Hello Book Fiends of Bloglandia!

Wow, November was an absolute roller coaster of reading.

I’d read an amazing book, then a horrible book. An interesting book, then a brain-numbingly dull book. Two fabulous books in a row, then two books that were truly horrible.

And when I say horrible, I mean HORRIBLE. Knowing the work it takes to create a novel, I don’t normally give one- or two-star reviews, but these were so bad, I snatched away stars like an overly aggressive black hole.

But enough of the bad. Because the three books that were tops in November really were tops… so much so that they’re all strong candidates for my top reads of 2022.

So, without further ado or poopoo…..

** November’s Top Three Reads **

Fairy Tale by Stephen King (Audiobook)

What a terrific tale! Supposedly Stephen King had a blast writing this one, and it really shows through.

The basic story is that teenage Charlie helps out an old man and his dog, Radar. They become friends, and then the old man reveals to Charlie a secret world. Charlie enters this world to help Radar, and ends up in a brutal battle between good and evil.

I have to admit, while I was intrigued when I saw the release of this, I was hesitant. I’ve found King’s past several books to be overly long with blah characters, pointless tangents, and uninteresting plots that simply ramble on and on and on.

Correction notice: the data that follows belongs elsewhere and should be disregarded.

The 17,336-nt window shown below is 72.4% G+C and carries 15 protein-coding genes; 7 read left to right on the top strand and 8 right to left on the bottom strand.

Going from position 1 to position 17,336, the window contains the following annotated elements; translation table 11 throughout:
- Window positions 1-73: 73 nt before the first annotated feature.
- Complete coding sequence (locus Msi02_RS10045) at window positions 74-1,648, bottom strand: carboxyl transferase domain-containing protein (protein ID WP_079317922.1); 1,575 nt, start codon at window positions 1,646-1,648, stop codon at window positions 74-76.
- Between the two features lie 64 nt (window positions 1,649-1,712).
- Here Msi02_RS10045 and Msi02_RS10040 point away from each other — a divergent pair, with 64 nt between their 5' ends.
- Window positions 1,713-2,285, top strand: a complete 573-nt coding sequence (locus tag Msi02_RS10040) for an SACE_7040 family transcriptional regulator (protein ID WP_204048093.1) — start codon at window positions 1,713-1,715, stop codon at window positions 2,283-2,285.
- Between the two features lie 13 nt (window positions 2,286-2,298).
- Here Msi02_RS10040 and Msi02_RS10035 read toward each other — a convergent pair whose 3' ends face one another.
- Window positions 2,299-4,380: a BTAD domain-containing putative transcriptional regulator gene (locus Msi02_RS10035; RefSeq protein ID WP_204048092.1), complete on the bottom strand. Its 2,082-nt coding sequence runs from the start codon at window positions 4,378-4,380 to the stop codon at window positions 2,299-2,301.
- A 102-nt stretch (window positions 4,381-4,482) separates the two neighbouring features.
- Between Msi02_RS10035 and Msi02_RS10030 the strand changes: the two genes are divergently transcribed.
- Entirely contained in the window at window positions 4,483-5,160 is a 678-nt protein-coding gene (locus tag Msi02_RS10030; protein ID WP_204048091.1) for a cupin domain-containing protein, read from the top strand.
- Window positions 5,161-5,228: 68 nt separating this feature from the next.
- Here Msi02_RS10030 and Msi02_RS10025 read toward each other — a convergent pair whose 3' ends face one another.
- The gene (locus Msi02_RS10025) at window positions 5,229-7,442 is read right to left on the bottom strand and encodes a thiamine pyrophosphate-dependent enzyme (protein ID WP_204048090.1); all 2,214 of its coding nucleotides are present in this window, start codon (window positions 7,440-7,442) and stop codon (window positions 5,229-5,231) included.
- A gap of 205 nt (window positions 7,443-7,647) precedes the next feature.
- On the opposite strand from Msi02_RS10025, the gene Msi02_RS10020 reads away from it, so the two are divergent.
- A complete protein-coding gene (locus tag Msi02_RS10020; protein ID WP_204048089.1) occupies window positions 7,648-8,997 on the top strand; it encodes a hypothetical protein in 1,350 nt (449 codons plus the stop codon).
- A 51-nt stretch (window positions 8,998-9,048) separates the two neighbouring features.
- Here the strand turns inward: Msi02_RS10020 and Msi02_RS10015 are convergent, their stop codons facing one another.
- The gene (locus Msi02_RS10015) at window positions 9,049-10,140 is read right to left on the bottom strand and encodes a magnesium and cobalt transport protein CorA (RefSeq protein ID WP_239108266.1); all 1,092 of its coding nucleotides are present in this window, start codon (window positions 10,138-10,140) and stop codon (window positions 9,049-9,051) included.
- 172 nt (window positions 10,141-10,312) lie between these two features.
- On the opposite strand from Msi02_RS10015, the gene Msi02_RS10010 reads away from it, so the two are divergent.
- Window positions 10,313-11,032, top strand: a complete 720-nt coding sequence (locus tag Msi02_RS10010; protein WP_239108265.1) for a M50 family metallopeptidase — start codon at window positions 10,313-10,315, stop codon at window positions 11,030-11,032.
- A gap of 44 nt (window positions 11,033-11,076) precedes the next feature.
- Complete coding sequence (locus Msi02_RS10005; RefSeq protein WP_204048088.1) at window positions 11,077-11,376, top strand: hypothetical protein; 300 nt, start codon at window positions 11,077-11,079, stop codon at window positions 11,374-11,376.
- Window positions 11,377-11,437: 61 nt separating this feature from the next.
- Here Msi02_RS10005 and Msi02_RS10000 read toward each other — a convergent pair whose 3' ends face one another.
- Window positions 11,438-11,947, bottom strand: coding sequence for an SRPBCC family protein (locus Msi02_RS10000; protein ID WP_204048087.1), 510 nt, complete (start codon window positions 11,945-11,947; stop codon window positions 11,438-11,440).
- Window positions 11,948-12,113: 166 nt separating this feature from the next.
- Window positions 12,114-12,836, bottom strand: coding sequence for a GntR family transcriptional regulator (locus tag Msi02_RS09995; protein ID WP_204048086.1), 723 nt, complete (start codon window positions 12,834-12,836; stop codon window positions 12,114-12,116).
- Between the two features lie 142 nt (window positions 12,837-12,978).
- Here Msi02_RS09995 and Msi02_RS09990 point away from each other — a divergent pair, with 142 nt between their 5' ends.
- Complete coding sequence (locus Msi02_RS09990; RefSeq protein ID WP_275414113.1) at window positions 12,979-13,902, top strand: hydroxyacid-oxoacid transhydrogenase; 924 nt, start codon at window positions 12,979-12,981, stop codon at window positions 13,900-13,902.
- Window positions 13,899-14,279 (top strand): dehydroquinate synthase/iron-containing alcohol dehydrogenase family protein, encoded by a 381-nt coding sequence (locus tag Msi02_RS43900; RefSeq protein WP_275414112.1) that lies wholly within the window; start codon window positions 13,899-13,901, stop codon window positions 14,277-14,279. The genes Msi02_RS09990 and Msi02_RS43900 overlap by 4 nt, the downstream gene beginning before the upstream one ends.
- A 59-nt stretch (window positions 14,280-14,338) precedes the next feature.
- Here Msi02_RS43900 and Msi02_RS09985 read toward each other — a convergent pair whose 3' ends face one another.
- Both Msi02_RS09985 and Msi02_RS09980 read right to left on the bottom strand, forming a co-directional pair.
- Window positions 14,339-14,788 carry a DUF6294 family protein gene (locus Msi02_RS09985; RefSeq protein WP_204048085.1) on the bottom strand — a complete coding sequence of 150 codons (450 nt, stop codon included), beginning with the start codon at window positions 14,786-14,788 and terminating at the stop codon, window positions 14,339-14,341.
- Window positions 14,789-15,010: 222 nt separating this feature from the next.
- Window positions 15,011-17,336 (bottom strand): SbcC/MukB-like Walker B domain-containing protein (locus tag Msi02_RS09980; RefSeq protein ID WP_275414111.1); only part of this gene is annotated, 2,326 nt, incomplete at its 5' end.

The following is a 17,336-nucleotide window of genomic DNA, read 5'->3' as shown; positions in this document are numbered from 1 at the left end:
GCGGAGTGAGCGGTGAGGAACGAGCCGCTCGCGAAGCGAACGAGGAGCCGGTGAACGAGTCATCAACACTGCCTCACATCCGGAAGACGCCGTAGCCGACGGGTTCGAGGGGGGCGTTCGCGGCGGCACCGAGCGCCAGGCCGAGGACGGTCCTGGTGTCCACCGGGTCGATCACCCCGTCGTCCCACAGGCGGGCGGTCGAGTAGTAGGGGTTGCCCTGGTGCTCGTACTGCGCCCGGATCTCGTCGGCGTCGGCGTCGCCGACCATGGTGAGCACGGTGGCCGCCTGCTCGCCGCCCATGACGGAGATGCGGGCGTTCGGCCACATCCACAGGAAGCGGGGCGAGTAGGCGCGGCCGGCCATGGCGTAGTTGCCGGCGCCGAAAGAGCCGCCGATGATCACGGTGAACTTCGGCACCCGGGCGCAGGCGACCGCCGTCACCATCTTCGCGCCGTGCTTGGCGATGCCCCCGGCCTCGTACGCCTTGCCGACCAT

Fairy Tale is long (I mean, it’s Stephen “doorstopper” King), but very little of the story seemed pointless. There is a slow build before Charlie enters the new world, but all of that build up truly shows you Charlie’s character, his loyalty, his cleverness, and his flaws, and it completely cements his bond with the old man and Radar. When Charlie does enter the new world, it was a bit jarring because things slow down for a while and I was beginning to wonder where King was going with all this, but then the story picks up again and it’s quite the ride.

Overall, this was an amazing book about friendship and heroism, the good guys were all people I wanted to cheer for, and if you don’t end up falling in love with Radar, you’ve got a heart made of moldy cheese!

I listened to the audiobook of this and highly recommend it. The narrator did an excellent job!

Small Gods by Terry Pratchett

small gods Pratchett

A snarky, goofy, hilarious look at religion!

Terry Pratchett just seems like one of those authors I “should” like. Humor, silly dialogue, odd situations and plots. All that should have bene right up my alley. But I’ve picked up three Discworld books so far and just didn’t “get it.” Could have been my mood, could have been the books, who knows but I found them rambling and not funny at all. However, given how much I enjoyed Good Omens, I wasn’t about to give up. And I’m so glad I didn’t.

Simple-minded Brutha is the only believer in a god, Om, who happens to find himself stuck inside a turtle’s body. Meanwhile, the higher ups who supposedly worship Om are making a mess of things – killing people in the name of religion, starting wars with non-believers, and generally being power-hungry jerks. And it’s up to Brutha to save his god and stop all the madness.